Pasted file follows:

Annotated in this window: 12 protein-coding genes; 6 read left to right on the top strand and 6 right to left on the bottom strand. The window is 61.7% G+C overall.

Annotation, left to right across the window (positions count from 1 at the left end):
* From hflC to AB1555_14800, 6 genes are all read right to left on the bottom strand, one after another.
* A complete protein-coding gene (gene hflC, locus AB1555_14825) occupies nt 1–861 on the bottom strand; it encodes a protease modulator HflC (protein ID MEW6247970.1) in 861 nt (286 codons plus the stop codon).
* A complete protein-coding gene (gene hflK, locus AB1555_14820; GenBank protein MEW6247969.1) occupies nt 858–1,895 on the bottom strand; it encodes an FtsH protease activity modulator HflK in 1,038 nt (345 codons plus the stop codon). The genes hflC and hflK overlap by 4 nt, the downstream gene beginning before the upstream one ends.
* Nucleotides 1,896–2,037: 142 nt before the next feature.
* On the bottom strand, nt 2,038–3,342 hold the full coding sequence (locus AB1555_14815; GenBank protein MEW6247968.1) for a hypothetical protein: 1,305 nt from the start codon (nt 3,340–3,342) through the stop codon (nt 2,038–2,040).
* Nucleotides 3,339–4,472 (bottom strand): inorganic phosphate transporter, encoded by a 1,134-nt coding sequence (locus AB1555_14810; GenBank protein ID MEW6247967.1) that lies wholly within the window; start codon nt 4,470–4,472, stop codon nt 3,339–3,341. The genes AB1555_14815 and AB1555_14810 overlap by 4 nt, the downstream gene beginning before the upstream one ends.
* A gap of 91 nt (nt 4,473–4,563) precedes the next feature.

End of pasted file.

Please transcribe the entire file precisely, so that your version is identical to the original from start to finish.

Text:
Annotated in this window: 12 protein-coding genes; 6 read left to right on the top strand and 6 right to left on the bottom strand. The window is 61.7% G+C overall.

Annotation, left to right across the window (positions count from 1 at the left end):
* From hflC to AB1555_14800, 6 genes are all read right to left on the bottom strand, one after another.
* A complete protein-coding gene (gene hflC, locus AB1555_14825) occupies nt 1–861 on the bottom strand; it encodes a protease modulator HflC (protein ID MEW6247970.1) in 861 nt (286 codons plus the stop codon).
* A complete protein-coding gene (gene hflK, locus AB1555_14820; GenBank protein MEW6247969.1) occupies nt 858–1,895 on the bottom strand; it encodes an FtsH protease activity modulator HflK in 1,038 nt (345 codons plus the stop codon). The genes hflC and hflK overlap by 4 nt, the downstream gene beginning before the upstream one ends.
* Nucleotides 1,896–2,037: 142 nt before the next feature.
* On the bottom strand, nt 2,038–3,342 hold the full coding sequence (locus AB1555_14815; GenBank protein MEW6247968.1) for a hypothetical protein: 1,305 nt from the start codon (nt 3,340–3,342) through the stop codon (nt 2,038–2,040).
* Nucleotides 3,339–4,472 (bottom strand): inorganic phosphate transporter, encoded by a 1,134-nt coding sequence (locus AB1555_14810; GenBank protein ID MEW6247967.1) that lies wholly within the window; start codon nt 4,470–4,472, stop codon nt 3,339–3,341. The genes AB1555_14815 and AB1555_14810 overlap by 4 nt, the downstream gene beginning before the upstream one ends.
* A gap of 91 nt (nt 4,473–4,563) precedes the next feature.